you won't get any arguements from me!

comedies and feel good movies will be more popular now.. at least I would think so.

Asara Dragoness said...

I think this sounds completely logical.

Can "My Super Sweet 16" or whatever that show is go too?


T.D. Newton said...

Yes, frankly, any non-music show that gets aired on MTV can lovingly accept an axe between the eyes. Then again, it might put Joel McHale out of a day job... (I also love The Soup!)

Actually, I do want to comment on the show Gossip Girl that you brought up. I've seen the first season and, aside from a few complaints about the believability of the show (sickeningly rich NYC high school kids getting into nightclubs and getting totally trashed on booze, having ridiculous amounts of sex, etc), I can say that the acting is done very well. It's actually based on a series of novels (which I have not read) and most definitely not a "reality" show even aside from the premise. It's not a "bad" show like Paris Hilton's New BFF is a bad show.

Also, I am very surprised that you did not mention The Hills once in this little tirade... that show actually does make me feel nauseated.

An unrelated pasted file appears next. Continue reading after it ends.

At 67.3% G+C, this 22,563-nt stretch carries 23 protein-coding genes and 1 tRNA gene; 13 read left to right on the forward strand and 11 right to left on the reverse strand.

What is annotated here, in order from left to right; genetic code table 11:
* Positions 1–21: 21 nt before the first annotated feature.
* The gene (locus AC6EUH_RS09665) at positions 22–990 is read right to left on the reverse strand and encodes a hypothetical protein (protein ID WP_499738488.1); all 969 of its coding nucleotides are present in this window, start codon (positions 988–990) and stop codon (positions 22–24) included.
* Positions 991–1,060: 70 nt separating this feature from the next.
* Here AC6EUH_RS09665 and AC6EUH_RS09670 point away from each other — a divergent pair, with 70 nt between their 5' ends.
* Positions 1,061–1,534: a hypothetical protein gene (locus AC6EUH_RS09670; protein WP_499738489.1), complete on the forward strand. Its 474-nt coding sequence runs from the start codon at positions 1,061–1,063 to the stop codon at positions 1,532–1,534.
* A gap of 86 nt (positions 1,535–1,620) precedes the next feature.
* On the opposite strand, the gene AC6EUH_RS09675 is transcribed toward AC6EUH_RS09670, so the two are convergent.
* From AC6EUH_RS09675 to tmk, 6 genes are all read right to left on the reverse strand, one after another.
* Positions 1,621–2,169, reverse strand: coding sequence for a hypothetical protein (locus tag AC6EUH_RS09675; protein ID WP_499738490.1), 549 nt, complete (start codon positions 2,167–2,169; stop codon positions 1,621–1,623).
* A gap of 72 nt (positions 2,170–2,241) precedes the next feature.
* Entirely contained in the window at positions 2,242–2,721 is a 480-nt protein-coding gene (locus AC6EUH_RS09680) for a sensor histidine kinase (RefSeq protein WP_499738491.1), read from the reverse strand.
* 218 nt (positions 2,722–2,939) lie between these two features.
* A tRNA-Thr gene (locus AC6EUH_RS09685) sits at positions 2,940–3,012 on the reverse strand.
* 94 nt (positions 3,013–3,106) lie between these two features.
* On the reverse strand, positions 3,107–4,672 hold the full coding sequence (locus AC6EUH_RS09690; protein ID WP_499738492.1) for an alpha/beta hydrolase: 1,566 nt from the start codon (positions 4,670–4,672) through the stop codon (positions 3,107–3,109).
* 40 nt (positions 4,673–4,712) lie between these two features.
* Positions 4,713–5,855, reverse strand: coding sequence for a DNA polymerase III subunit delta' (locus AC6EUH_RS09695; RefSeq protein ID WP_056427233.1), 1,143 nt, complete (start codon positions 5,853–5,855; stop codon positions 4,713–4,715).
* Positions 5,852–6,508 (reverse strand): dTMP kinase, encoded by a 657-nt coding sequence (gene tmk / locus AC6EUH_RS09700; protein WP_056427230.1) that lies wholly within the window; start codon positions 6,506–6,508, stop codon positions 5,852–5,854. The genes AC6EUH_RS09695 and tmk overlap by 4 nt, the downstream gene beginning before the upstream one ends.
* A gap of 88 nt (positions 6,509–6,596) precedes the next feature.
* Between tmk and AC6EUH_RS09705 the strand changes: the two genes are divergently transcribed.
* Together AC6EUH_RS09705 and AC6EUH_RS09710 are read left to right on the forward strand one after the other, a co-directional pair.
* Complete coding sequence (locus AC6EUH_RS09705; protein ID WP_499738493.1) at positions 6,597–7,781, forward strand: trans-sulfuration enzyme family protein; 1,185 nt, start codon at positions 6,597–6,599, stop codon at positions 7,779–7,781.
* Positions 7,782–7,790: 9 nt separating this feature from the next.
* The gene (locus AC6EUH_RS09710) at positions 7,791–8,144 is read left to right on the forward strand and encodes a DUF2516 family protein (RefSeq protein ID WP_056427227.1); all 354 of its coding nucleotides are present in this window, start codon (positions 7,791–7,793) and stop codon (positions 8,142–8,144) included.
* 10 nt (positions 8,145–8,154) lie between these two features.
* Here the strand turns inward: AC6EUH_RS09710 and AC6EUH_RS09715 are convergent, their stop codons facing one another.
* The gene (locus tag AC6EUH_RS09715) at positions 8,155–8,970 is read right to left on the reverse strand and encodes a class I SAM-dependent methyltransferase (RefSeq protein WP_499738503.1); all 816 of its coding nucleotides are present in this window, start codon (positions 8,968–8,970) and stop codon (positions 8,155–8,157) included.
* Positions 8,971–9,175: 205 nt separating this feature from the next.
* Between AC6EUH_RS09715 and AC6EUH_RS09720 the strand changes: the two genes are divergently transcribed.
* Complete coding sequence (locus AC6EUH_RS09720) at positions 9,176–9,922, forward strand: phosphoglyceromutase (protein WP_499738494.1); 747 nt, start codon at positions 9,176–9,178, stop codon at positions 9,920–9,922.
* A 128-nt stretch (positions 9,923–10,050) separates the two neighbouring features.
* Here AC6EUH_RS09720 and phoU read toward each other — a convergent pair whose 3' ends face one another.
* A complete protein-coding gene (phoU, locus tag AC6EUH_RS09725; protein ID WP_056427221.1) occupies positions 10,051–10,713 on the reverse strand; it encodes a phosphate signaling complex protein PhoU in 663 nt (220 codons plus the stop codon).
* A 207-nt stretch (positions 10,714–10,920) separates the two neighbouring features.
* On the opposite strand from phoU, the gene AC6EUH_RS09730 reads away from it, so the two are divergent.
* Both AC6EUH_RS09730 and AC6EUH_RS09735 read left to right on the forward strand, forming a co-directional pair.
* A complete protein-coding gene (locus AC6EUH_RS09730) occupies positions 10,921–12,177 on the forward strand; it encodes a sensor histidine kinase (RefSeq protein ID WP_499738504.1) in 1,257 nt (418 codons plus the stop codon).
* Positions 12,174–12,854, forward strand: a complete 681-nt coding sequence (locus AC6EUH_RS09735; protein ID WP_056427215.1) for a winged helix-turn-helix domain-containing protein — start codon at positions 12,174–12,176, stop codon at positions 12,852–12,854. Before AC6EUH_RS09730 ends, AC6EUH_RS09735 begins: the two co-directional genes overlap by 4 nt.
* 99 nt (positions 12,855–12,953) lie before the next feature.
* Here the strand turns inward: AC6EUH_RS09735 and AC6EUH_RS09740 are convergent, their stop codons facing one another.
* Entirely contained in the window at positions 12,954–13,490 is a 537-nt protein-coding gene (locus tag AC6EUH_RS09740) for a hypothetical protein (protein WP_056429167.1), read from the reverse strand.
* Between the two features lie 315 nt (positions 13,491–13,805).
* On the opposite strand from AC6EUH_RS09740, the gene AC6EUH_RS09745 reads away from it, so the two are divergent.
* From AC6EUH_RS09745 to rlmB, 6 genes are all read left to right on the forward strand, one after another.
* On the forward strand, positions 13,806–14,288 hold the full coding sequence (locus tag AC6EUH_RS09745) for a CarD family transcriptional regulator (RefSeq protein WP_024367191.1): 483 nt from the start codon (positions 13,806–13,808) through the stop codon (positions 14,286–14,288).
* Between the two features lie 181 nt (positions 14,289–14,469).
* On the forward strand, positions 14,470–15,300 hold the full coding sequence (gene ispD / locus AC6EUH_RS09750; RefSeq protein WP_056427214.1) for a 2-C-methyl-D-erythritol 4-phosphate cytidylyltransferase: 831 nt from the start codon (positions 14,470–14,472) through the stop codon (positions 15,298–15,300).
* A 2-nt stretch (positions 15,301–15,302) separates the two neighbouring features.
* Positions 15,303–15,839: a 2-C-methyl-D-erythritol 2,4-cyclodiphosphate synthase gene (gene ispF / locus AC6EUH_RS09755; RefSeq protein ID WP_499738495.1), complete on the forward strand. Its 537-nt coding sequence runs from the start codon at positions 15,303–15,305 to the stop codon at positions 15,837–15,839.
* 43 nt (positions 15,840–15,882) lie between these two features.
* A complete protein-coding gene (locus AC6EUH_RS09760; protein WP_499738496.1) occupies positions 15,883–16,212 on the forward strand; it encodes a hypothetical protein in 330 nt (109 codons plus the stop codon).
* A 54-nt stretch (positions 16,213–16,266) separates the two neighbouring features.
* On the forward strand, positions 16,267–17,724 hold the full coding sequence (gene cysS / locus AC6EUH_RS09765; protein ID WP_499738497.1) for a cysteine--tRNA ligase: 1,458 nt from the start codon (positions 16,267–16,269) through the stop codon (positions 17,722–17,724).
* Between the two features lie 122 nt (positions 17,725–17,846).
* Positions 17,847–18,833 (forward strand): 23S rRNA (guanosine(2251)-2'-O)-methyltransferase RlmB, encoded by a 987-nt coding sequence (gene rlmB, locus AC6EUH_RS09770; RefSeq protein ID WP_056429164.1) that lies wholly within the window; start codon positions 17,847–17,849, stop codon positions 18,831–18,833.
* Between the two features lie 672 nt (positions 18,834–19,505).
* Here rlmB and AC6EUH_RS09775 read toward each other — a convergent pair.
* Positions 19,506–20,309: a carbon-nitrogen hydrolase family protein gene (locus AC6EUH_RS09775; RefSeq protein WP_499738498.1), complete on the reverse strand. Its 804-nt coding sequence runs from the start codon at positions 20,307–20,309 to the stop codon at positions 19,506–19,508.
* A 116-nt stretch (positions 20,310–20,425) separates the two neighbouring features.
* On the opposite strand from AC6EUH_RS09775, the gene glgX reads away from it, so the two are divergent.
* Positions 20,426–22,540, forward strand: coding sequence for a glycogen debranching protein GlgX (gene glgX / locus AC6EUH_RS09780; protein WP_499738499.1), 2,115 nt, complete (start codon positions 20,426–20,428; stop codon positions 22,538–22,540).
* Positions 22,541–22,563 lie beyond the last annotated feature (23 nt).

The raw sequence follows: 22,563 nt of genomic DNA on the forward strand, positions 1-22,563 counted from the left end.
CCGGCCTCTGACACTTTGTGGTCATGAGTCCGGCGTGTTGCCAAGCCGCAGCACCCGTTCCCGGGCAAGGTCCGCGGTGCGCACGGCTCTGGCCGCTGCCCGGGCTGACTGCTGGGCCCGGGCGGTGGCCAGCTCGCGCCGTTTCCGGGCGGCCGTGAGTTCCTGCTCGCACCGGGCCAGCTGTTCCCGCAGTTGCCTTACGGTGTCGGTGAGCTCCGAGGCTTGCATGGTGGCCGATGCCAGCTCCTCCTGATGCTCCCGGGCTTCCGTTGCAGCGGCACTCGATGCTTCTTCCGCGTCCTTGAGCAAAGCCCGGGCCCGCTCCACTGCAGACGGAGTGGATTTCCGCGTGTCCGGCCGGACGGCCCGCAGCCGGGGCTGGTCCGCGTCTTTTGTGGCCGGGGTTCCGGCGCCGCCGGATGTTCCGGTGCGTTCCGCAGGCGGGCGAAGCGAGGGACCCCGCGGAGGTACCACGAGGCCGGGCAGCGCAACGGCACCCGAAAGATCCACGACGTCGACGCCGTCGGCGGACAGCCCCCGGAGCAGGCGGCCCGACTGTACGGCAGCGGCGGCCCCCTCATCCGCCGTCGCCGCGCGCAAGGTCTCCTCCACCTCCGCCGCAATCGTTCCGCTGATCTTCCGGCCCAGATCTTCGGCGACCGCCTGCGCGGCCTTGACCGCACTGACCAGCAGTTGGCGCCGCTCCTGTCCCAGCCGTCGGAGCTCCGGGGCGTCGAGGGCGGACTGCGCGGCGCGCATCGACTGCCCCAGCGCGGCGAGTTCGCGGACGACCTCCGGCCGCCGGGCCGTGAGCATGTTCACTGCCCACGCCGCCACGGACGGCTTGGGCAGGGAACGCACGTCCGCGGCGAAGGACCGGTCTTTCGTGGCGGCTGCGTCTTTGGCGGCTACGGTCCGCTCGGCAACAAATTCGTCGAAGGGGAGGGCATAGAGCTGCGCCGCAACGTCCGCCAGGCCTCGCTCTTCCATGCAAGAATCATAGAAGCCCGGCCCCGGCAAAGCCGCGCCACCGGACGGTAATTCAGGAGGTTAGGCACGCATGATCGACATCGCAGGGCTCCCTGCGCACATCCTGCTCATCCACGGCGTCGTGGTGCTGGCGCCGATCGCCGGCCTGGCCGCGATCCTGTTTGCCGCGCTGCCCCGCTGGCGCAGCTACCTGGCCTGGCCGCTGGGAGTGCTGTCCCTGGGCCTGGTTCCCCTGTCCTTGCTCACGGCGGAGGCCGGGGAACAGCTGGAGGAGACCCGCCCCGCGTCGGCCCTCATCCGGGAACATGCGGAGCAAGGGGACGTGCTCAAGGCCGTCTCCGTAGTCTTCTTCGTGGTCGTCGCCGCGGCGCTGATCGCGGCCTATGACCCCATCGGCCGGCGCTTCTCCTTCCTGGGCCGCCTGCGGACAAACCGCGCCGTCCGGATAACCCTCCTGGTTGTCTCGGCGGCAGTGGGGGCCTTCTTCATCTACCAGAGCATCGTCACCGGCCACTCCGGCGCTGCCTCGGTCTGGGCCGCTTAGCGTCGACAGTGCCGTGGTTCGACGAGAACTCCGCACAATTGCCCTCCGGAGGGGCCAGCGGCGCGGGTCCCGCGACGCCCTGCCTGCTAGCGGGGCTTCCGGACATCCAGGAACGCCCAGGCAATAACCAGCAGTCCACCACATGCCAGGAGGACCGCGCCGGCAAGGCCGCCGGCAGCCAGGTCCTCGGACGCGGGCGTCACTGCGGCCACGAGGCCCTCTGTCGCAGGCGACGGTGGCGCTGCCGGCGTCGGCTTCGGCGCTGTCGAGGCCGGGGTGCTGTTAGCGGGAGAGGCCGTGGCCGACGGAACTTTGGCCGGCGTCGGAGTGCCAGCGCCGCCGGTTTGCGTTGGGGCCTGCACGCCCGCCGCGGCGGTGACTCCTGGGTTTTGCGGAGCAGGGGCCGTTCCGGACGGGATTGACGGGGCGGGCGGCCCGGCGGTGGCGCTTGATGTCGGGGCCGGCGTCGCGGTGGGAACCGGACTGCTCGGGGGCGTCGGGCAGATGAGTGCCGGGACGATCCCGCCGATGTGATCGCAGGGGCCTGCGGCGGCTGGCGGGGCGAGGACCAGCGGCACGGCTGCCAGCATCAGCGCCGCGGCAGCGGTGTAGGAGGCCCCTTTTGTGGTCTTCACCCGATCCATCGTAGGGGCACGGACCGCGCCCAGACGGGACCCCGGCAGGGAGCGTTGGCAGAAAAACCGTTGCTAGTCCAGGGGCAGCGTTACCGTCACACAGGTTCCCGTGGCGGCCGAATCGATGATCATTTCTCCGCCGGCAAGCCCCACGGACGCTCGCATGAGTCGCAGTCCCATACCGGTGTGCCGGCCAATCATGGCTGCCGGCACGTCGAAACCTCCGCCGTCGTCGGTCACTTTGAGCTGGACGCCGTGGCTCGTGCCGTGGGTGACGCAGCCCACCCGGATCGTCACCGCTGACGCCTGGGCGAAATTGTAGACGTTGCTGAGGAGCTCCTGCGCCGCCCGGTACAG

SQT said...


That's the one where the kids have super extravagant birthday parties right? That's EXACTLY what I'm talking about.


"Little tirade?" Really? You need to see me when I really get annoyed about something.

I mentioned "Gossip Girl" in the context that it wasn't a reality show, but rather a show that reflected the lack of values present in shows like "Cribs" where every young, pretty adolescent pseudo celebrity thinks it's their right to be spoiled rotten.

"The Hills" almost seemed too obvious to me. Plus, I've never watched that one either. Even the clips on "The Soup" are too vapid for words.

T.D. Newton said...

I only used tirade because it's a fun word to use. Sort of like "seldom," which rarely gets used in common conversation. I meant it in the most respectful way, of course.